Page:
Altogether more purposeful was the second half’s other work, Elgar’s career-defining Op. 36 from 1899, his Variations on an Original Theme ‘Enigma’, popularly known as the ‘Enigma Variations’. This was, of course the work that made Elgar’s name as a composer internationally, one which he himself described as begun ‘in a spirit of humour’ but continued ‘in deep seriousness’. Edo de Waart asserted his love for the piece in his programme note, and certainly affirmed that statement by dint of this beautifully prepared and sensitively realised performance with the orchestra.

Fortunately, Elgar’s music has long since escaped from that once prevalent parochialism among critics regarding the music’s ‘Englishness’ and the necessity for an ‘English’ interpreter for the music to properly ‘speak its truth’. Here we had an interpreter whose regard for the piece was reflected in his painstaking care over detail, his very centred way with tempo relationships, and his understanding of human nature and its quirkiness as portrayed by the composer.

After a beautifully sounded introductory theme, and a winsome C.A.E. (Elgar’s portrayal of his wife, Alice), but building to a stirring climax, indicating, perhaps, the strength of the composer’s bond with Alice, the music diversified charmingly with each portrayal of a friend – in H.D.S-P., for example, the agitated string-lines created a veritable flurry of impulse and nervous reaction, while the following RBT brought forth a contrasting grace and poise, with both the oboe and the strings variously suggesting wit and charm. And then we got excitingly rumbustious playing from the timpani, and great horns, denoting the energetic manner of one W.M.B., obviously somewhat of a no-nonsense gentleman!

The diverse roll-call of personalities continued with R.P.A., characterised by great and passionate string phrases alternated with charming wind piquancies, an ebb-and-flow portrayal marked by wonderful orchestral control,  closely followed by Ysobel, the NZSO violas producing tender tones both concerted and solo, and then, more disconcertingly, by Troyte, with the timpani instigating several running crescendi to great effect and the heavy brass replying with upward-thrusting relish! How tender and fresh the wind ascents sounded in the following W.N. and how romantically the strings replied with their descending answer – like an Elgarian ‘Invitation to the Dance’!

Everybody was, of course, waiting for Nimrod, Elgar’s tribute to a close friend and confidant, with whom he used to discuss the sublimity of Beethoven’s great slow movements – and the players responded eloquently to de Waart’s direct, unfussy leadership, finding more and more warmth and tonal weight to thrilling effect as the piece finally peaked, then fell away most affectingly, in the space of a single question-and-answer phrase – an exalted moment in time!

It was possible to feel sorry for Dorabella whose music had to follow such an outpouring of pure emotion – but in a strange way, the effect here was all the more touching, a single instrument (the viola) sounding a disarmingly contrasted tone, in this case courtesy of the most ravishing playing, and suitably commented on by the other instruments towards the end. Elgar again heightened his contrasts with the following G.R.S., a fantastically energetic fragment of brilliant orchestration, receiving whiplash playing from the ensemble, and then, in the following B.G.N., employing a solo cello doing what the instrument does best, drawing a rich, romantically-conceived melodic line, aided and abetted by the other strings, but with the solo cello having the last word in a ‘to die for’ manner!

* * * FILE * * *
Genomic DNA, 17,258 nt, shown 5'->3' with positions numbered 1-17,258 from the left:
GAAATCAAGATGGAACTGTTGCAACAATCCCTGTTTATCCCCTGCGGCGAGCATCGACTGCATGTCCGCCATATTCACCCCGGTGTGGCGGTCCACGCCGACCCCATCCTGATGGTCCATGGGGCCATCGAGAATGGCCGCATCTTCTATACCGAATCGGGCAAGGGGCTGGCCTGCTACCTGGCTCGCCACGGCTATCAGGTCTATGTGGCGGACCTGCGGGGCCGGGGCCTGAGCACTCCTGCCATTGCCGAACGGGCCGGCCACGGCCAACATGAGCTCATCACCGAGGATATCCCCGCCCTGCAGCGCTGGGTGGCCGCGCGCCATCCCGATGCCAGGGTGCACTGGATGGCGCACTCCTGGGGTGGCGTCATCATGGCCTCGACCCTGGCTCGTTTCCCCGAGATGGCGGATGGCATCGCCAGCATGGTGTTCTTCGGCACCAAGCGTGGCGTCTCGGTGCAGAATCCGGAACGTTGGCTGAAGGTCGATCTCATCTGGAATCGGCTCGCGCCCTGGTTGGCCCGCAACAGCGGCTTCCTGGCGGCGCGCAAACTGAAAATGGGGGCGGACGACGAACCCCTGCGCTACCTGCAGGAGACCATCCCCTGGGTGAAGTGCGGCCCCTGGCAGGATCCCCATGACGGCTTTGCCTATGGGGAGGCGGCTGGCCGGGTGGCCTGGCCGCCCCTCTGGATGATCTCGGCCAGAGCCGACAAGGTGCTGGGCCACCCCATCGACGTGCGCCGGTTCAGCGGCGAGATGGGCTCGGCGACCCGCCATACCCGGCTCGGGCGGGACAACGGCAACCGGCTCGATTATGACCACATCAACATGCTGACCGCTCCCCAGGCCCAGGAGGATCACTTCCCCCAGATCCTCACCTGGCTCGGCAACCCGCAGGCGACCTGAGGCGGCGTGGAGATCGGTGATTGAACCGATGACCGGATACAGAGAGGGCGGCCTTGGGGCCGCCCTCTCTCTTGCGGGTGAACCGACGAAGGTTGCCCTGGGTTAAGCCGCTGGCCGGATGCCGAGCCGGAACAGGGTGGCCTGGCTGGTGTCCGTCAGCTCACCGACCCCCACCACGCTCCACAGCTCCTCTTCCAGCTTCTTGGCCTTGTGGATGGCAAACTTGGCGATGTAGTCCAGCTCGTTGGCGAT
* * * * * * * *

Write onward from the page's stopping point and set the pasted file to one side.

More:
We have come to regard the Romanza Variation, with its doubly enigmatic asterisks signifying an unknown woman who, in the composer’s own words was ‘on a sea voyage’, as possibly having a New Zealand connection – speculation remains as to whether the woman was Lady Mary Lygon, a local aristocrat and acquaintance of Elgar, or Helen Weaver, a girl the composer was affianced to for eighteen months before she broke off the engagement and emigrated to New Zealand for health reasons (incidentally neither woman was actually ‘on a sea voyage’ at the time of the music’s composition, so the ‘mystery’ remains essentially unsolved).

The clarinet, taking over from the solo cello, adopted a brisker, more energetic manner at the music’s beginning, alternating phrases with the strings and oboe, but then, over eerily subterranean murmurings, mingling both sea and ship’s engine rumblings, the solo instrument played a repeated four-note phrase of ineffable longing, taken up mournfully and majestically by the brasses as the sea-and-ship rumblings swelled in volume and intensity – a spell-binding effect! Though the perky opening manner returned, the music again subsided, allowing an affecting echo from the clarinet of the ‘longing’ melody to sound, before fading into mysterious silence …

Of a sudden, the work’s finale was upon us, impatiently hustling us about, pulling at our lapels and wanting all of our attention, before finally eye-balling and ear-catching our sensibilities with several tremendous fanfare-like shouts, proclaiming some kind of arrival or fulfilment or completion of a great work. Though the urgency of the introduction was palpable, de Waart allowed the brass figures room for splendour and majesty, rather than conveying undue haste or impatience. The different orchestral sections covered themselves with glory in their characterful delineations of the fanfare theme and its variants, while the brief reappearance of the C.A.E. variation occurred flowingly and naturally. De Waart’s direction was beautifully paced, building the excitement fittingly to the final resplendent perorations, the players doing themselves and the music’s composer proud!

Peter Mechen